New year's resolution No. 1: Get OpenBSD

Kick off 2007 with a new, more secure operating system

Although many readers think I'm a Windows-only zealot, one of my other favorite OSes is OpenBSD. I run a few flavors of Linux as well, but I use OpenBSD as my honeynet (a network of honeypots) firewall and to explore the criminal side of the Net. There is no better secure, popular OS than OpenBSD.

Project founder Theo de Raadt created OpenBSD in 1995 as a more secure and open alternative to NetBSD and Linux. De Raadt and his project team are legendary in their pursuit of openness and security. They worked hard to scrub every proprietary and non-open piece of source code out of the kernel. The name OpenBSD comes from the fact that its source code can easily be examined on the Web or by using other tools. Open also means that it supports many platforms, including i386, Alpha, HP, Mac (both Motorola and iMac chipsets), Vax, Sparc, and SGI.

The founders and maintainers of OpenBSD are the kings of security. Nothing goes into OpenBSD before a gauntlet of security reviews, and the source code is constantly examined, re-examined, extended, and updated in developer-focused hack-a-thons.

Crypto is baked-in and turned on by default. Kerberos V is built-in. In 1997, OpenBSD was the first OS with IPSec support. It has native support for many cryptographic hardware accelerator cards. You want to use remote admin? Then you’re going to use an encrypted channel (e.g., OpenSSH). FTP supports HTTPS. Passwords are protected by Blowfish encryption (called bcrypt hashes), which are considered the strongest password hashes available.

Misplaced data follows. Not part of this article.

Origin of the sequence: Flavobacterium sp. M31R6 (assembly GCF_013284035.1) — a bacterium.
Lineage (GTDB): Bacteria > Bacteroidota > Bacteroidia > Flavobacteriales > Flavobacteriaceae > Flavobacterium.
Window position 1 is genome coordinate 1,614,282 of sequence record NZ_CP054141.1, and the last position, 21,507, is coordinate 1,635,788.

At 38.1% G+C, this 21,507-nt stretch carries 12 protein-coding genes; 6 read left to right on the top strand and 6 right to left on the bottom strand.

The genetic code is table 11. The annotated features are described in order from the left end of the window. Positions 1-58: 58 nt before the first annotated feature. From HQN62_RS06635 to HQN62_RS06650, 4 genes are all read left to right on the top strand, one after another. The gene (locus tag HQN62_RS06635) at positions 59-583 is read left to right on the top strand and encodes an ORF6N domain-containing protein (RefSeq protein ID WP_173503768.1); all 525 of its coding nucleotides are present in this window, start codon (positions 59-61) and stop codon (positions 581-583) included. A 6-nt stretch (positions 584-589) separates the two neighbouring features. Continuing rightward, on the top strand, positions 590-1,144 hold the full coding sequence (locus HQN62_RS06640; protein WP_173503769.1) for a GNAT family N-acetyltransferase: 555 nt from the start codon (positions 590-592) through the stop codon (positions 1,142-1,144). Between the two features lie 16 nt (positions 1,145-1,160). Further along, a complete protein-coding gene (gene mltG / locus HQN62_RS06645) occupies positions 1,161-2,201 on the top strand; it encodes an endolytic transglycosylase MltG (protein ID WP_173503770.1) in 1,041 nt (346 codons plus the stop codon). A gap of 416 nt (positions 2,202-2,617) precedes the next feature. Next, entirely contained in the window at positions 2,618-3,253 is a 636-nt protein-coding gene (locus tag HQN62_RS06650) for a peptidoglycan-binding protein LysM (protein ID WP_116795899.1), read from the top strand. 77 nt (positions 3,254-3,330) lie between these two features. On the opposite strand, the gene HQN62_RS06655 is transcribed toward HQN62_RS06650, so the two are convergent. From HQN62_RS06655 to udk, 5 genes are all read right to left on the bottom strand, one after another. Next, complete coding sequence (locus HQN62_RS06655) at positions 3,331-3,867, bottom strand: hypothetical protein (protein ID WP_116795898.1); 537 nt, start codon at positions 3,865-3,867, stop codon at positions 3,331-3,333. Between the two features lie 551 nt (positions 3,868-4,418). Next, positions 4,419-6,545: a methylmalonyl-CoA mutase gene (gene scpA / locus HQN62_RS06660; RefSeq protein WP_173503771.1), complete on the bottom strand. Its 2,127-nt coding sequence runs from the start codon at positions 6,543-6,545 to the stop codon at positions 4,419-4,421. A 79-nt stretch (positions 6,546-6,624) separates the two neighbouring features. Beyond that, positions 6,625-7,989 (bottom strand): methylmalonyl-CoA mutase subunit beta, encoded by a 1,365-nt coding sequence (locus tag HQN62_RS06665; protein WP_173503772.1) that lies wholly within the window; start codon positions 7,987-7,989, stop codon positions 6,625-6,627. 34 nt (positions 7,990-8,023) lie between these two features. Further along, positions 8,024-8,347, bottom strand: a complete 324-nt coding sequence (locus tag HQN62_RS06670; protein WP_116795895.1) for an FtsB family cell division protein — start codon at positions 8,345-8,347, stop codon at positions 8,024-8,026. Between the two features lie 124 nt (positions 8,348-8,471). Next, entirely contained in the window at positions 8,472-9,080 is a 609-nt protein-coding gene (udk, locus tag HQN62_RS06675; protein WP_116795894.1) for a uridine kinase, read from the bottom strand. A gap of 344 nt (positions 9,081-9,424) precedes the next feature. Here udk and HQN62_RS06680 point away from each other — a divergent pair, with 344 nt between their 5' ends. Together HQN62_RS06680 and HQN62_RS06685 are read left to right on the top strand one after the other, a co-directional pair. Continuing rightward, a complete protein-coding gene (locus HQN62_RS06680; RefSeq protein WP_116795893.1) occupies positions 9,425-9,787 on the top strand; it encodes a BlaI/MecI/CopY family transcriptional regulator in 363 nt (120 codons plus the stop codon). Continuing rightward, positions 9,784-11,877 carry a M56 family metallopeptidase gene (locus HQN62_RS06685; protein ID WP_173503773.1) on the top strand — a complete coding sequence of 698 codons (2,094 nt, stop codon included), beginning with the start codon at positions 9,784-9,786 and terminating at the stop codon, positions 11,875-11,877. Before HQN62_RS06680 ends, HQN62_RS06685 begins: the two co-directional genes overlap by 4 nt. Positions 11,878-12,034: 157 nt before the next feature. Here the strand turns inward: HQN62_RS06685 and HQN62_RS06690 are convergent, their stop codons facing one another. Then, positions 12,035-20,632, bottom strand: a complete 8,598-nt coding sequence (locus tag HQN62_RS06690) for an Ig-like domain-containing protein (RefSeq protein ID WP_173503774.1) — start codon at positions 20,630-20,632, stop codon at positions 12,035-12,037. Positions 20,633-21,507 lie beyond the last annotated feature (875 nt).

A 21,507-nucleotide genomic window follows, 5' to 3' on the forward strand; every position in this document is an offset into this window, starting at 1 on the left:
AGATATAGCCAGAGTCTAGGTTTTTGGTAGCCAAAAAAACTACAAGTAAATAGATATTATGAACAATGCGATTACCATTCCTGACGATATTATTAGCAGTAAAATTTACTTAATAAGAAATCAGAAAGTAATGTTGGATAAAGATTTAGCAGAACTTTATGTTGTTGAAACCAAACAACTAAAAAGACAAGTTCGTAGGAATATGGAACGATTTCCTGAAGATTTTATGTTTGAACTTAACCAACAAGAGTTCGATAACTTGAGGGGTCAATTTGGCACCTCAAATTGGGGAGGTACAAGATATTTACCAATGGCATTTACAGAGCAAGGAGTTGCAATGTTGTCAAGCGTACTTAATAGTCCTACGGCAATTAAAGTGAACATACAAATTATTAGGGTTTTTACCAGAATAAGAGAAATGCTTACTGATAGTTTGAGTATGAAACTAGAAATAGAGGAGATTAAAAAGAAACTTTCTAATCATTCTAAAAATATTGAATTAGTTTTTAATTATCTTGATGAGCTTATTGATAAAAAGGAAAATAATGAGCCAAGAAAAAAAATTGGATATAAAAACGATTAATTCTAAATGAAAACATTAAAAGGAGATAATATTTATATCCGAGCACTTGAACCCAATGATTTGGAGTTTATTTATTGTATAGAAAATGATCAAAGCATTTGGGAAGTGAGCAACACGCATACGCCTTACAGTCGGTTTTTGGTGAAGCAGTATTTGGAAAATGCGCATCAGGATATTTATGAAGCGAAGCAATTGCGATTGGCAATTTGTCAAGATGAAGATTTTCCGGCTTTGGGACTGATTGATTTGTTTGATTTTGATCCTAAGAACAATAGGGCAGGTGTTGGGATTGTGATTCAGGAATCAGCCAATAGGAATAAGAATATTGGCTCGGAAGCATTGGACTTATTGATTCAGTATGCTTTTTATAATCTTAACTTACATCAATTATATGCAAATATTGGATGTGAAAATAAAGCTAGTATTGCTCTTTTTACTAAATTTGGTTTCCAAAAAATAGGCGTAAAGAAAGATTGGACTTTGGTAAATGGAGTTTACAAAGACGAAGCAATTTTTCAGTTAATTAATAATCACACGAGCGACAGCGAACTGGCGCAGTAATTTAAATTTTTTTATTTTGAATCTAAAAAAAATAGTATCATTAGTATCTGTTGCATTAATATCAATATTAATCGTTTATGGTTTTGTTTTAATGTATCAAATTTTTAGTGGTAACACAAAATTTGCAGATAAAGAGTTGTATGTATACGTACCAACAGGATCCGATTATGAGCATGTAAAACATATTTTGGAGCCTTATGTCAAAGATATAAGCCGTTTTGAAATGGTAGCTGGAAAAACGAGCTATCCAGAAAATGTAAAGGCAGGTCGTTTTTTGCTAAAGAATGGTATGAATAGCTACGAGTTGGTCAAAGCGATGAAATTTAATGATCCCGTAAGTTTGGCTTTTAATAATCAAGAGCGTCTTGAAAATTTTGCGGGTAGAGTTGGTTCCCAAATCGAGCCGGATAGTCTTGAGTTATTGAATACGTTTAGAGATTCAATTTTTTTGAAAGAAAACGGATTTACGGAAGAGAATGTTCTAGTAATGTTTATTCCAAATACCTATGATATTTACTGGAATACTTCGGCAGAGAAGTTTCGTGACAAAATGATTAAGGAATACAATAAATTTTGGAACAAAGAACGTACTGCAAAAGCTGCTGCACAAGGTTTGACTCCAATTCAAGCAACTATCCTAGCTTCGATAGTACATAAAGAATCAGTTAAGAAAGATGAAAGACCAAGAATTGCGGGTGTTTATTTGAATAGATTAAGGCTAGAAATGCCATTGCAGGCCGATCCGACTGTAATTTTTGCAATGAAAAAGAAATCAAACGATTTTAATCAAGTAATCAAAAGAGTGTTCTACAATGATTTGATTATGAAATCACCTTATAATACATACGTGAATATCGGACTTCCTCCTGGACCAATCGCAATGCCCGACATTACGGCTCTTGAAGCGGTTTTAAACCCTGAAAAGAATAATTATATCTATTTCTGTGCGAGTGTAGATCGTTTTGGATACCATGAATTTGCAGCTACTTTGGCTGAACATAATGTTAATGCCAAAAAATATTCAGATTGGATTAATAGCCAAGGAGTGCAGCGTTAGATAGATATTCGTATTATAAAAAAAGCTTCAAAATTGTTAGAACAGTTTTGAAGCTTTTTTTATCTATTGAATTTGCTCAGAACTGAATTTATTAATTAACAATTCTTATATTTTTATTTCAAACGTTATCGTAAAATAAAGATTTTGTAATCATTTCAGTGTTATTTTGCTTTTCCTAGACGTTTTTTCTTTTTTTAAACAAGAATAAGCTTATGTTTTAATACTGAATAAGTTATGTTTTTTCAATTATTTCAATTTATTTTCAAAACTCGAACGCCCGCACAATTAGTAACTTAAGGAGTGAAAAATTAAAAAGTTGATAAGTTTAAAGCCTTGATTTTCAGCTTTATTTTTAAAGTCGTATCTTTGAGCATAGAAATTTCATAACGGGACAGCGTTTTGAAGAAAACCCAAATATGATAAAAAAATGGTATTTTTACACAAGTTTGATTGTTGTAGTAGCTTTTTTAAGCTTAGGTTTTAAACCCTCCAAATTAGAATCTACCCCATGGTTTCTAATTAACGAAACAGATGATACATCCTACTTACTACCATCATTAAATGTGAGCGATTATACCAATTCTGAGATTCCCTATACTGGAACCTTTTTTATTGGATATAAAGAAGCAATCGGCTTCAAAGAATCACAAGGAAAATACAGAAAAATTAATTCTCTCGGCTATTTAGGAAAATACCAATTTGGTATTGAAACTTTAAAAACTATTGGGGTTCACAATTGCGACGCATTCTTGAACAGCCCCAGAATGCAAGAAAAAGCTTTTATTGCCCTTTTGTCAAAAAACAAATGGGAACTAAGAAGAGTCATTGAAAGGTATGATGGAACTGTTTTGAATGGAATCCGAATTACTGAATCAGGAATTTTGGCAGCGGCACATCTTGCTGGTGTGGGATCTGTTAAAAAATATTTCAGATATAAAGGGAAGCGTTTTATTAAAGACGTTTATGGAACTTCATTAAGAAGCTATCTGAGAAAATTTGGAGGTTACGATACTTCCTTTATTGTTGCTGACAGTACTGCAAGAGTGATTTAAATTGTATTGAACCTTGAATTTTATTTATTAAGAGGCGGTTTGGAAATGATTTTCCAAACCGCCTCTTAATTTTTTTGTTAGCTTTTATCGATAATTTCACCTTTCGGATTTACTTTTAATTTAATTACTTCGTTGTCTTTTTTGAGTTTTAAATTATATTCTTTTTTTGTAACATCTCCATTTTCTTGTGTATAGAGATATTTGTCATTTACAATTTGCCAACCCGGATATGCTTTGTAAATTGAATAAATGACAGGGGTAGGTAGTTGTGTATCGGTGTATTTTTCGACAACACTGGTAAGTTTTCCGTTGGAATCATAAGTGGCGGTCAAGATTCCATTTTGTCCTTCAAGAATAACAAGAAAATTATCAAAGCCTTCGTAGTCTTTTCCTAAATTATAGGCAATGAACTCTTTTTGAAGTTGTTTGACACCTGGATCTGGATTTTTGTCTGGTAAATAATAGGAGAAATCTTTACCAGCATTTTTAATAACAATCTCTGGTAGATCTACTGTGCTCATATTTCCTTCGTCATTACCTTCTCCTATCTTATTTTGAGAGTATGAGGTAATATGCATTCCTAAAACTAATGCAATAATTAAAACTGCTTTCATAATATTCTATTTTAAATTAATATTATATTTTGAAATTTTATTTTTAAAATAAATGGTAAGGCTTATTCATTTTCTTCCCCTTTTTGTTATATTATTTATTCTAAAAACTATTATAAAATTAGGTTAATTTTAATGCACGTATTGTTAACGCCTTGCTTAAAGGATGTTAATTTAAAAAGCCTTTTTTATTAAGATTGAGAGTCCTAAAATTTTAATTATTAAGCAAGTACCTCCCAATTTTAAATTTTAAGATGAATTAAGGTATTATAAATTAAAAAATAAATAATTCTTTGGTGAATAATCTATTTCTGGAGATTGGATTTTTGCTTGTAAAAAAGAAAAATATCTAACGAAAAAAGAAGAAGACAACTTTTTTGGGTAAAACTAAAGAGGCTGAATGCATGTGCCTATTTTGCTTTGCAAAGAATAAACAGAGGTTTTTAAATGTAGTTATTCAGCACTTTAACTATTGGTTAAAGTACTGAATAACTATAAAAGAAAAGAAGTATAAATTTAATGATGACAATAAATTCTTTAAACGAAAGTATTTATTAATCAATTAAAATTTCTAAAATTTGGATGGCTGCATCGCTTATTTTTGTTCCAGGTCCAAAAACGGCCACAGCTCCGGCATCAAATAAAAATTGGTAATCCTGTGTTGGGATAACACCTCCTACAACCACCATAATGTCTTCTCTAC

The overarching goal is to be the most secure operating system. To date, only one remote vulnerability has been found in the OpenBSD kernel. Critics often counter -- and rightly so -- that no one runs just the kernel, and that other common add-ons (again, OpenSSH) have been found with bugs. That may be right, but few other OSes can say that in 10 years of existence, outsiders found only one kernel bug. It’s quite the record.

OpenBSD is especially known for its Packet Filter (PF) firewall software, considered one of the most protective and straightforward firewalls available. You need a chrooted service? Nobody does it better than OpenBSD. In fact, think of any generally available security feature, and it's highly likely that it’s available or installable on OpenBSD, albeit in a more secure form.

Security comes at the price of decreased user friendliness and difficult installs from a lack of supported drivers. OpenBSD earned its reputation for being difficult to configure after the install, because what does get installed is minimalist in nature by default. For example, PF is a strong firewall, but it doesn’t include all the cute little features that are available in today’s massively bloated firewalls. It does what you tell it to do, no more and no less -- and without holes.

OpenBSD is shipped secure-by-default, with all non-essential services disabled. You won’t find NFS, Mountd, or Apache enabled by default. The \bin and \sbin folders will be emptier than other Linux or BSD distros. Install OpenBSD and you can be assured that it doesn’t default to an insecure state.

Theo de Raadt is known for being rather abrasive when it comes to OpenBSD and its security. I’ve never met the man so I don’t know for sure. Per other articles I’ve read, he has angered many with his firm stance on security and doesn’t suffer fools, whiners, or middle-of-the-road security advocates lightly. But shouldn’t we have at least one publicly available OS that simply says security is the No. 1 concern and everything else is secondary?

If you are new to Linux or BSD, I suggest buying an OpenBSD book. My current favorite is Absolute OpenBSD: Unix for the Practical Paranoid by Michael W. Lucas from No Starch Press. Anyone should be able to read this book, download OpenBSD, and get it running as quickly as possible.

So make another new year’s resolution. Download and install OpenBSD and see what it can do for you.

Copyright © 2006 IDG Communications, Inc.

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